Description

This application claims benefit of provisional application 60/047,437 filed May 22, 1997.

BACKGROUND OF THE INVENTION

State Lotteries run a host of different products, the more popular of which can be categorized as either active, on-line games or passive games. Lotto, Keno, and three or four digit games are typical active, on-line games which offer the benefit of allowing the consumer to choose their own numbers, Consumers frequently use numbers that are meaningful to them, such as birth dates, addresses, or other numbers. By selecting their own numbers they are actively involved in the outcome. However, with such on-line games the consumer must wait for a drawing to determine if they have won.

Passive games consist of instant games and preprinted drawing games. In a typical instant game, a preprinted ticket, frequently referred to as a scratch ticket, contains a concealed game play. The consumer scratches off the entire concealment, revealing the game play, which may result in the consumer winning the prize printed on that ticket. The most common game play requires a match three of six prize amounts to win that prize. Consumers enjoy playing the instant ticket because they instantly know when they have won. However, the instant ticket is a passive product offering no true player involvement in the selection process.

There is, however, one type of instant game known as a probability game where the player can affect the outcome. In a probability game, every game ticket contains a winning combination, allowing the consumer to choose what they hope will be the winning combination. In a probability game the consumer is instructed to scratch off only a portion of the concealed game play. For example, an instant ticket could contain nine concealed blocks. The instructions would advise the consumer to remove the covering from only three blocks. If the same prize amount appears under all three blocks uncovered by the player, the player wins that prize. Player involvement is created since every ticket does contain a winning combination if the proper selection is made. Fast food restaurant, convenience stores, and supermarkets frequently use probability games for promotional purposes, but at these locations the prize is of limited value, e.g., a free soft drink. While this style of play is quite popular among consumers, its use is avoided by most state and commercial lotteries for substantial prizes because of the relative ease with which both consumers and retailers could compromise the ticket. This can be done by making small scratches in the covering in an effort to discern the data hidden below the covering. Although in theory a compromised ticket should be detectable by visual inspection or with the use of scanning equipment, many might escape detection and, even where detected, it would be difficult to prove if the scratches were made intentionally or accidentally though normal handling.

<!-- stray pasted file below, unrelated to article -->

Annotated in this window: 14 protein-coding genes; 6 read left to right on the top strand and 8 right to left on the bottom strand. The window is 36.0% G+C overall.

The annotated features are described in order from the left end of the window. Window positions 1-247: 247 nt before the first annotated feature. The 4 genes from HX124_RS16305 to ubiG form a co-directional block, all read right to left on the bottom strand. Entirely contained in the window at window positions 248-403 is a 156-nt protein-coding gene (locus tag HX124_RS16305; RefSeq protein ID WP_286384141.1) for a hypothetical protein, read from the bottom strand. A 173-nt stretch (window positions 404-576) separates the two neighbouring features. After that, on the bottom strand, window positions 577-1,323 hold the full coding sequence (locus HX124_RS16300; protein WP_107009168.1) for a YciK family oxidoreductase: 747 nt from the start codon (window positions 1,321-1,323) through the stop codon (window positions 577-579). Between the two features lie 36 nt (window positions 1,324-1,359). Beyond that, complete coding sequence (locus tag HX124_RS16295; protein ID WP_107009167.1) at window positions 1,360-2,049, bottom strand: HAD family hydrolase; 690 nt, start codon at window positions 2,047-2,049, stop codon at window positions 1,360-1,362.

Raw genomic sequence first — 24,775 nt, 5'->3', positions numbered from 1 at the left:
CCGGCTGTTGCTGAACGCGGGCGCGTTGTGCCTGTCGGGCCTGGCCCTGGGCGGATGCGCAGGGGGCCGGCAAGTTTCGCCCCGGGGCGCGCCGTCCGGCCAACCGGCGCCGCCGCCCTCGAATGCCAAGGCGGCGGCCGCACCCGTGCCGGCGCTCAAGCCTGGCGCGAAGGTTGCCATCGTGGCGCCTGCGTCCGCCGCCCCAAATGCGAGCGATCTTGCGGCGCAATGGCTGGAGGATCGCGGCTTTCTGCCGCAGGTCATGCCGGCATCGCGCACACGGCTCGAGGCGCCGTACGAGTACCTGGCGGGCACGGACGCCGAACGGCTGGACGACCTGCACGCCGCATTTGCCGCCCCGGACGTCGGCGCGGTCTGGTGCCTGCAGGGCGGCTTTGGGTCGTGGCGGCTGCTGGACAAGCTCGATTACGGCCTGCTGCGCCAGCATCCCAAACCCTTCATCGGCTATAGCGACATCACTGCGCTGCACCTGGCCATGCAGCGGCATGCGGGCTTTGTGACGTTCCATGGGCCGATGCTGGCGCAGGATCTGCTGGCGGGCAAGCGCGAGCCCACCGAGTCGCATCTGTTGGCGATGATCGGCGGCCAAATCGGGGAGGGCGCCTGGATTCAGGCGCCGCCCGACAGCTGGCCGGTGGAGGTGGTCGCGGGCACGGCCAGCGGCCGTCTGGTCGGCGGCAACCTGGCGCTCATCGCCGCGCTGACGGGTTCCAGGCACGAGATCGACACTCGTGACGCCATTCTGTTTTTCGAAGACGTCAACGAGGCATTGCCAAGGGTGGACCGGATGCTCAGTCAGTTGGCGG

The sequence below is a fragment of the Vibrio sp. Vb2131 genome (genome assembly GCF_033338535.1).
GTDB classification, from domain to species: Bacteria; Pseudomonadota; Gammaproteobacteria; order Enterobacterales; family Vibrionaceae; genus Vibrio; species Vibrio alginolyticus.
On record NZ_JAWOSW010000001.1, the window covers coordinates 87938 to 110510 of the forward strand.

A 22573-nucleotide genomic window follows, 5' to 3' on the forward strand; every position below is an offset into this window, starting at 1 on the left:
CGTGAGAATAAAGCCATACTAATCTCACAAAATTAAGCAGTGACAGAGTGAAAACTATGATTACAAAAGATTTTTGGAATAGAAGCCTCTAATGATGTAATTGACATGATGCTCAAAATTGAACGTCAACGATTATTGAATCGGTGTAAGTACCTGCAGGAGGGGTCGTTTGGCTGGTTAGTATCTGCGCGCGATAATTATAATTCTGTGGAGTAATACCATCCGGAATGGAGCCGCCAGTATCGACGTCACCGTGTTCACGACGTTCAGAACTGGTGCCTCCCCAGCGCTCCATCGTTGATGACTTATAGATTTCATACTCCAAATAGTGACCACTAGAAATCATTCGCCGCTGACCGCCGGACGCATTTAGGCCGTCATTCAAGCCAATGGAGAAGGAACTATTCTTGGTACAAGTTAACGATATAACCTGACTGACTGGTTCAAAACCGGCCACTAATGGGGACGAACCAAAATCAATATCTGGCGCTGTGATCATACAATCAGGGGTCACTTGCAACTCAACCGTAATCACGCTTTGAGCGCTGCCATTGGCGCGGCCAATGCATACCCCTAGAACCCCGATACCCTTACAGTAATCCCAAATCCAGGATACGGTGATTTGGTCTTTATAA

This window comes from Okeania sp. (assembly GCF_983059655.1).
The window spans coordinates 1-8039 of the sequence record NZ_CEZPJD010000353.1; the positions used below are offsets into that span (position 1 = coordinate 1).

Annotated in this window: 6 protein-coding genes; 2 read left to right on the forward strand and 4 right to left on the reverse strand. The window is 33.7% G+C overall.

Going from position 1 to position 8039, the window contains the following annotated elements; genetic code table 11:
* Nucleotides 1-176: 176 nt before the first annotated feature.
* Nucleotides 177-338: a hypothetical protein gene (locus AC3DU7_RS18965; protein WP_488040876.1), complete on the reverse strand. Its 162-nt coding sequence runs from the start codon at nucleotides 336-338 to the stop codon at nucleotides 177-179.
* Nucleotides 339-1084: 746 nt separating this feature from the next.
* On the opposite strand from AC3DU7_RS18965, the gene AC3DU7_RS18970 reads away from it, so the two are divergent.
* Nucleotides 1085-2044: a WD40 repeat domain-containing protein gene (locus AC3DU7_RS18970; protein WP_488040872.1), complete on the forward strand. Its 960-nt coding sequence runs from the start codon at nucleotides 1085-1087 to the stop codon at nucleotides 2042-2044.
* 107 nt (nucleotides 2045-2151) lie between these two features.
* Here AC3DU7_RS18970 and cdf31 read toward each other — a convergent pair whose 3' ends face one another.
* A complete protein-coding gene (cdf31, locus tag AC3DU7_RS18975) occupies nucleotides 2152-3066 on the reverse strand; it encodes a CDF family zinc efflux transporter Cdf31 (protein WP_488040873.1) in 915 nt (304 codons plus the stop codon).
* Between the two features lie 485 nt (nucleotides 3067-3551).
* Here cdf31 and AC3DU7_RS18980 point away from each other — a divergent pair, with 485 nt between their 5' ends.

SUMMARY OF THE INVENTION

This invention comprises a ticket for and a method of conducting a probability game that can be used for instant lottery applications without the security risks normally associated with such games. Prior to generating the game tickets, the lottery or commercial entity decides what prizes they will offer and the frequency of those prizes appearing in the overall lottery. The total payout is determined based on standard statistical (probability) formulas. Based on this information, a computer is utilized to make a random selection of the number and/or symbol for each ticket that is that ticket's winning number and the placement on the ticket of that winning number and/or symbol. Once the data is generated, an independent accounting firm verifies that each ticket does in fact contain a winner and that the placement of those winning numbers on the entire production run of tickets is without a pattern. When the verifications are completed satisfactorily, the tickets are printed and/or the data can be loaded to an on-line data base.

These tickets consist of three separate parts, the game play portion containing numbers and symbols, a sequential ticket number and a validation number. The validation number is covered with an opaque, scratch off covering if the game is to be preprinted and sold in a continuous strip of tickets. If the game is used in an on-line game, the validation is not covered. The consumer can telephone to access the lottery computer and by using the telephone number pad to input the ticket data and the consumer's number/symbol choice, learn the prize being offered with that particular ticket and whether or not the number/symbol selected is a winner. The consumer can then take the ticket to the ticket seller or other lottery center where the ticket can be verified as a winner by the seller and the prize paid.